I am currently at the University of Chicago, where I am a Postdoctoral Scholar/Mansueto Fellow at the Department of Sociology and Mansueto Institute for Urban Innovation and an affiliated researcher with the UChicago Consortium on School Research. I am currently collaborating with UChicago faculty, including Geoff Wodtke and Nicole Marwell, on projects related to environmental toxins as a driver of neighborhood effects on, and racial inequality in, children’s cognitive development and on the effects of Chicago Connected, a broadband subsidy program, on low-income Chicago Public School children’s school outcomes amidst the COVID-19 pandemic. 

Before UChicago, I completed a Ph.D. in Sociology & Social Policy at Harvard University, where I was also a doctoral fellow in the Multidisciplinary Program in Inequality and Social Policy and a Meyer Fellow in the Joint Center for Housing Studies, as well as an affiliate of the Institute for Quantitative Social Science and the Harvard Center for Population and Development Studies.

My research examines whether and how neighborhoods, schools, and childcare settings mediate the intergenerational transmission of skills and status. To this end, I draw on literature from urban sociology, inequality/stratification, sociology of education, public policy, and spatial analysis and use my hometown of Los Angeles as a theoretically strategic case. My sole- and coauthored papers, described below, have been published in Demography, Journal of Health & Social Behavior, American Educational Research Journal, Annual Review of SociologyRSF: Russell Sage Foundation Journal of the Social Sciences, and Urban Affairs Review.

Dissertation: Contextual Selection and Intergenerational Reproduction

What began as the first chapter of my dissertation was published in Demography  as a coauthored article exploring skill-based neighborhood sorting in Los Angeles County, with Robert J. Sampson: https://read.dukeupress.edu/demography/article/57/2/675/168010/Skill-Bas....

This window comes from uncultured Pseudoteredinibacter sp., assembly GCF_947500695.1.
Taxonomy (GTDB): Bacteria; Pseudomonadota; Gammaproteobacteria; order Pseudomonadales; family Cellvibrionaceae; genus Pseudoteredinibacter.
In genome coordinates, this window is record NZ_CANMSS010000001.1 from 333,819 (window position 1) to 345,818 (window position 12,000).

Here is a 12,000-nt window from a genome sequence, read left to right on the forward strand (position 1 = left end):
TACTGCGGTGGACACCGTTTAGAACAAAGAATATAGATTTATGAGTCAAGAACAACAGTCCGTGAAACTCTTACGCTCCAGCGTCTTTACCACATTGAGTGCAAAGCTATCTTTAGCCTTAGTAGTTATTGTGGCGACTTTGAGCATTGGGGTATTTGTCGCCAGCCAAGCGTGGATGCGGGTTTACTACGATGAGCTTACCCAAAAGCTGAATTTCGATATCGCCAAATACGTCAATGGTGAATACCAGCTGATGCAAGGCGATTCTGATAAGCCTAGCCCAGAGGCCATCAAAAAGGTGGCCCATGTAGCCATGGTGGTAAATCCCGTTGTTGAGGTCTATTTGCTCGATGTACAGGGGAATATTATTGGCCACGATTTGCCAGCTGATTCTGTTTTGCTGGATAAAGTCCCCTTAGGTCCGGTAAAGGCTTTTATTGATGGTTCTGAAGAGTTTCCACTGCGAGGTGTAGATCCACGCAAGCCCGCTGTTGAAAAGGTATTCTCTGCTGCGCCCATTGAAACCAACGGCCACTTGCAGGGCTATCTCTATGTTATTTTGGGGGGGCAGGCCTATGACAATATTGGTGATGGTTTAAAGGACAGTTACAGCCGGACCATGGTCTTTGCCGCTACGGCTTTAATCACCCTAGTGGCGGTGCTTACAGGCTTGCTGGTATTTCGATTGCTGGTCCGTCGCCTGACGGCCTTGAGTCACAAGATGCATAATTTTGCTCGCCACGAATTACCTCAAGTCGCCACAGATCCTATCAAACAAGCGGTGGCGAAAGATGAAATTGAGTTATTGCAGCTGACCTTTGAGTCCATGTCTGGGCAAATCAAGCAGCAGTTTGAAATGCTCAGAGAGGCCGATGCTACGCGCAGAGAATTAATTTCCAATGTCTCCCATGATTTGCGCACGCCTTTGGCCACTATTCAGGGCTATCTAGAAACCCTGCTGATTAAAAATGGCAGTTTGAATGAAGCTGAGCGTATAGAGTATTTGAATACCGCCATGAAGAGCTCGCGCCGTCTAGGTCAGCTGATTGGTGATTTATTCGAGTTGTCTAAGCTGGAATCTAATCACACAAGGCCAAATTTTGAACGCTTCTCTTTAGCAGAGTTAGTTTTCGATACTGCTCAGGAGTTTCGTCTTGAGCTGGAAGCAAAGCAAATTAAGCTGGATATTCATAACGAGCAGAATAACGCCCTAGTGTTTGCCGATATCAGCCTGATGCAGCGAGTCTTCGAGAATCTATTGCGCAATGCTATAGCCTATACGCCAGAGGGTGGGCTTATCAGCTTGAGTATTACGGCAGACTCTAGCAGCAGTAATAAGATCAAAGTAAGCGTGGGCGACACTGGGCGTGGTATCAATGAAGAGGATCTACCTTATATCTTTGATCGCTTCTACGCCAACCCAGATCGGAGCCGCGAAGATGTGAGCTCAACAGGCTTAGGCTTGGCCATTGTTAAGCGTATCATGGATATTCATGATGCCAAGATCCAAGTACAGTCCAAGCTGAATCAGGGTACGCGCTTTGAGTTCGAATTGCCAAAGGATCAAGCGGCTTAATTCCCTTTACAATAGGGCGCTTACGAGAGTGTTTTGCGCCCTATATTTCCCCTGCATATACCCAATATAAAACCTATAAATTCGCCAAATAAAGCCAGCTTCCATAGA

Subsequent chapters examine the link between parental depression and contextual selection (Journal of Health & Social Behavior: https://journals.sagepub.com/doi/10.1177/00221465211001058), minority avoidance via school sorting in the suburbs (R&R), immigrant families' school choice disadvantage and its implications for the nativity-based achievement gap, and whether contemporary school sorting should be conceptualized as a status attainment or intergenerational reproduction process. I am grateful to the National Science Foundation, Joint Center for Housing Studies, Institute for Quantitative Social Science and Harvard’s Center for American Political Studies for funding my project.

Other Projects on Neighborhood, School, and Family Inequality and Change

Beyond my dissertation, I have written two papers on neighborhood income inequality and change, one sole-authored (Urban Affairs Review: https://journals.sagepub.com/doi/10.1177/00221465211001058) and the other coauthored, with Robert J. Sampson and Robert D. Mare  (RSF: Russell Sage Foundation Journal of the Social Sciences with Robert J. Sampson and Robert D. Mare: https://www.rsfjournal.org/content/3/2/102). The latter paper received extensive coverage in LA Weekly (https://www.laweekly.com/minority-neighborhoods-at-the-bottom-of-l-a-s-economic-ladder-tend-to-stay-there/). Another paper, with Geoffrey T. Wodtke and Sagi Ramaj (R&R), examines the effects of neighborhood environmental inequality on young children's cognitive development. 

I have also coauthored papers on school (ine)quality (American Educational Research Journal with Tracey Lloyd: https://journals.sagepub.com/doi/abs/10.3102/0002831220948460) and wealth inequality (Annual Review of Sociology with Alexandra Killewald and Fabian Pfeffer: https://www.annualreviews.org/doi/abs/10.1146/annurev-soc-060116-053331). 

Prior to my doctoral studies, I attended Harvard’s Kennedy School, worked at the New York City Department of Education, consulted several national nonprofits, including the United Negro College Fund, Audubon Society, and Women’s World Banking on their social impact strategies, and received a B.A. in Philosophy, Politics & Economics and Urban Studies from the University of Pennsylvania.

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